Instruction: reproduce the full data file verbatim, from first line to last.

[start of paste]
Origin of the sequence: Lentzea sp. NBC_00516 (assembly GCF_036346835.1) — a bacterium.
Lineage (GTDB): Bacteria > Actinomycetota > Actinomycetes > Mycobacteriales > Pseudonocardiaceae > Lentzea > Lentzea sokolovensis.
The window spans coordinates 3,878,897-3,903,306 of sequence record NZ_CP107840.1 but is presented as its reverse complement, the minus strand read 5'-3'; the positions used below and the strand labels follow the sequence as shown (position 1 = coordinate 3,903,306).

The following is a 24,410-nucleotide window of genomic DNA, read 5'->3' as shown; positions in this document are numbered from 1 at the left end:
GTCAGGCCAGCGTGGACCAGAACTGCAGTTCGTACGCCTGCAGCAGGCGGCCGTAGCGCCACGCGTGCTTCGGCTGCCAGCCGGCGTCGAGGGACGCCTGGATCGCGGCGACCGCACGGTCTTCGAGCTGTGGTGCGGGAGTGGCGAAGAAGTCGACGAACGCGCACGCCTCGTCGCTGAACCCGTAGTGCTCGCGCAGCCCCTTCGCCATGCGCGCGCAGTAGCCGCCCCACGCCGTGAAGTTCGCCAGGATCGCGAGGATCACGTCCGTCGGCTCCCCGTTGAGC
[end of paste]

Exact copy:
Origin of the sequence: Lentzea sp. NBC_00516 (assembly GCF_036346835.1) — a bacterium.
Lineage (GTDB): Bacteria > Actinomycetota > Actinomycetes > Mycobacteriales > Pseudonocardiaceae > Lentzea > Lentzea sokolovensis.
The window spans coordinates 3,878,897-3,903,306 of sequence record NZ_CP107840.1 but is presented as its reverse complement, the minus strand read 5'-3'; the positions used below and the strand labels follow the sequence as shown (position 1 = coordinate 3,903,306).

The following is a 24,410-nucleotide window of genomic DNA, read 5'->3' as shown; positions in this document are numbered from 1 at the left end:
GTCAGGCCAGCGTGGACCAGAACTGCAGTTCGTACGCCTGCAGCAGGCGGCCGTAGCGCCACGCGTGCTTCGGCTGCCAGCCGGCGTCGAGGGACGCCTGGATCGCGGCGACCGCACGGTCTTCGAGCTGTGGTGCGGGAGTGGCGAAGAAGTCGACGAACGCGCACGCCTCGTCGCTGAACCCGTAGTGCTCGCGCAGCCCCTTCGCCATGCGCGCGCAGTAGCCGCCCCACGCCGTGAAGTTCGCCAGGATCGCGAGGATCACGTCCGTCGGCTCCCCGTTGAGC